Beth Buffalo is a neuroscientist exploring the neural mechanisms that support learning and memory. She is widely recognized for her studies on the relationships between eye movements and neural activity in the hippocampus and adjacent cortical structures, and for her discovery of grid cells in the macaque entorhinal cortex related to eye movements. Buffalo was born and raised in Little Rock, Arkansas. She received a B.A. in Philosophy from Wellesley College, and an M.A. (Philosophy) and Ph.D. (Neurosciences) from the University of California, San Diego. She was a postdoctoral scholar in the Laboratory of Neuropsychology at the National Institutes of Health. Buffalo joined the faculty at Emory University in 2005, and then moved her lab to the University of Washington in 2013, where she currently serves as the Wayne E. Crill Endowed Professor and Chair of Physiology and Biophysics. She has received several awards for her research including the Troland Research Award from the National Academy of Sciences for her innovative, multidisciplinary study of the hippocampus and the neural basis of memory.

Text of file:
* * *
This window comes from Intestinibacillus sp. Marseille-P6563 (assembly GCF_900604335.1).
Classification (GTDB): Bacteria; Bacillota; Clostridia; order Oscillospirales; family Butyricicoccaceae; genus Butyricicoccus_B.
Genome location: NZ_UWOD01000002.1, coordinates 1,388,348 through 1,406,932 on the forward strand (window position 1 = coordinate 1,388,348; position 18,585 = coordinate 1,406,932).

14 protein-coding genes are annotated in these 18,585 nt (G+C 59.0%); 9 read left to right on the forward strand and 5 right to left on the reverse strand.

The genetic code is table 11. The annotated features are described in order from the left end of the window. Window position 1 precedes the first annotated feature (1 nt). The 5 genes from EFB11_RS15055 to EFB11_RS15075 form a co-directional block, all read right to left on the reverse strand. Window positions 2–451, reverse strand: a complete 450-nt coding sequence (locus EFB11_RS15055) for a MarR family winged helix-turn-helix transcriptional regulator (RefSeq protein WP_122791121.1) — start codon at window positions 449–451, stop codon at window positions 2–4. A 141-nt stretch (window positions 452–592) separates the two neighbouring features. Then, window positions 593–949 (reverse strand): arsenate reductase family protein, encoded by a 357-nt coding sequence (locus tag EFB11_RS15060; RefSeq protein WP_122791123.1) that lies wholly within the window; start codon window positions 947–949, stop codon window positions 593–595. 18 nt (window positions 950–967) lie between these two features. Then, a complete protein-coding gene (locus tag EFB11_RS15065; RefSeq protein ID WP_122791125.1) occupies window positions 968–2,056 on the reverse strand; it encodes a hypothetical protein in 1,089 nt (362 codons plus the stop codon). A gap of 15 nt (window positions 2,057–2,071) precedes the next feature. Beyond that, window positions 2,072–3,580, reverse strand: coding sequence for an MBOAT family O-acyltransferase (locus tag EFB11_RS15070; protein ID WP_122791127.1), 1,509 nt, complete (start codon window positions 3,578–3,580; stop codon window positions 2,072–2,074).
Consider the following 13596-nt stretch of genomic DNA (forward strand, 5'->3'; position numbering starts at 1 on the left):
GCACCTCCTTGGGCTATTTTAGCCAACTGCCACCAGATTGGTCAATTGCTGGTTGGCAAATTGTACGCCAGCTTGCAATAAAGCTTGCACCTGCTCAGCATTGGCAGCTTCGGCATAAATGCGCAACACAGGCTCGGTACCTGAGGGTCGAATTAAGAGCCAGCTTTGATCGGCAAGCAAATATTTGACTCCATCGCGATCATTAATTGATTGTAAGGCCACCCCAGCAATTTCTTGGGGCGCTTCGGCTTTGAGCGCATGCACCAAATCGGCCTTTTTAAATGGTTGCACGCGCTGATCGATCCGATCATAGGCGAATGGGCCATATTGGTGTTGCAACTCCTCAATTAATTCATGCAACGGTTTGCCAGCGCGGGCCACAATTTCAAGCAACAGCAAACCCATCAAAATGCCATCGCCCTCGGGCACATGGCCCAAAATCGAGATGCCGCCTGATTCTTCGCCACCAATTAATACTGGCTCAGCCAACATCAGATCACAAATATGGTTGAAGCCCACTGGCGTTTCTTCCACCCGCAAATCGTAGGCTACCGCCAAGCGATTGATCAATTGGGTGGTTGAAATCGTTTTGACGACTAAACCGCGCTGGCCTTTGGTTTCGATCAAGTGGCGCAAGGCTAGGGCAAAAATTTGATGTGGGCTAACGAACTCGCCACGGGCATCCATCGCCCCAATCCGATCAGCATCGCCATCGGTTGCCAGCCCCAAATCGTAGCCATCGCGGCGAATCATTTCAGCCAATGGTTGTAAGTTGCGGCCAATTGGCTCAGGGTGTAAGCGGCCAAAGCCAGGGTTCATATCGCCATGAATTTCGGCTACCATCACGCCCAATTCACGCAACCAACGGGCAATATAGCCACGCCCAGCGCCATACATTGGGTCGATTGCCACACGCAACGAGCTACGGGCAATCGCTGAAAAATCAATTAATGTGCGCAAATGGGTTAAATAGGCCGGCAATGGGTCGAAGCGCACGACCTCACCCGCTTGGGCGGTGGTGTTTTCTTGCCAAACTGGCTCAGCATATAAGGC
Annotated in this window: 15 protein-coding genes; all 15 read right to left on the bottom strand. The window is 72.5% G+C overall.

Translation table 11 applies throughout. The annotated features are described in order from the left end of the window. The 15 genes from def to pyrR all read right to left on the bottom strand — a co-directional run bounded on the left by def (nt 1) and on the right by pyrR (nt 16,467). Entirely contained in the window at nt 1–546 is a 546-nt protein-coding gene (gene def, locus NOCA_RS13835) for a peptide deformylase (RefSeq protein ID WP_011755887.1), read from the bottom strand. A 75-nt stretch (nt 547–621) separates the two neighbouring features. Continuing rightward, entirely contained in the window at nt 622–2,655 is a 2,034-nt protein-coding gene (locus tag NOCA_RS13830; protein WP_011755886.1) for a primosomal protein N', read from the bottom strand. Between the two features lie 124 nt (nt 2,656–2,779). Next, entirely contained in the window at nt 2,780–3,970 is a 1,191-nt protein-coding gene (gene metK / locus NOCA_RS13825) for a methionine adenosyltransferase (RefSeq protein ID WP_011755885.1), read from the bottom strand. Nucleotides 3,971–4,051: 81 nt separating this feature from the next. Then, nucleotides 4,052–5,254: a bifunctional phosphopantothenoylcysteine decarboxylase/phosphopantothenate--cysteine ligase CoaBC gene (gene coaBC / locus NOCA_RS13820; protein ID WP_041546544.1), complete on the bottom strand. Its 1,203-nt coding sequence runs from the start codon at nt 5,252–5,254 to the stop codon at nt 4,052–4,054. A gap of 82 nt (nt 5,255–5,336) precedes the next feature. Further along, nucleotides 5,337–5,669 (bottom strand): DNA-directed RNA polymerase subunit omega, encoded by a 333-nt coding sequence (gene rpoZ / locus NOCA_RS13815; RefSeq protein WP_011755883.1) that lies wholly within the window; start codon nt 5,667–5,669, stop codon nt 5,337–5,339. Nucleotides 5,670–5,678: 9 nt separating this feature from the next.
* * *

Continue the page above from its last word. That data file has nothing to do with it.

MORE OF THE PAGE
Research Interests

Beth Buffalo's research is focused on contributing to a better understanding of the neuronal mechanisms involved in the establishment and maintenance of memory. Towards this goal, her laboratory has used large-scale neurophysiological recordings and naturalistic behavioral tasks in nonhuman primates to examine the role of neural circuits and dynamics in memory and cognition. Using tasks of free-viewing, they identified neural signals in the macaque hippocampus and entorhinal cortex that were modulated by eye movements, and the strength of this modulation was related to the strength of memory formation. Using behavioral tasks in virtual reality, their work has demonstrated sequential activity among populations of neurons in the macaque hippocampus that reflect the progression of experience through salient task events. While hippocampal neurons have been most often studied relative to their spatial correlates, Buffalo's research has demonstrated that these neurons respond in a variety of tasks without an explicit spatial component.

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Primary Section

Section 28: Systems Neuroscience

Secondary Section

Section 52: Psychological and Cognitive Sciences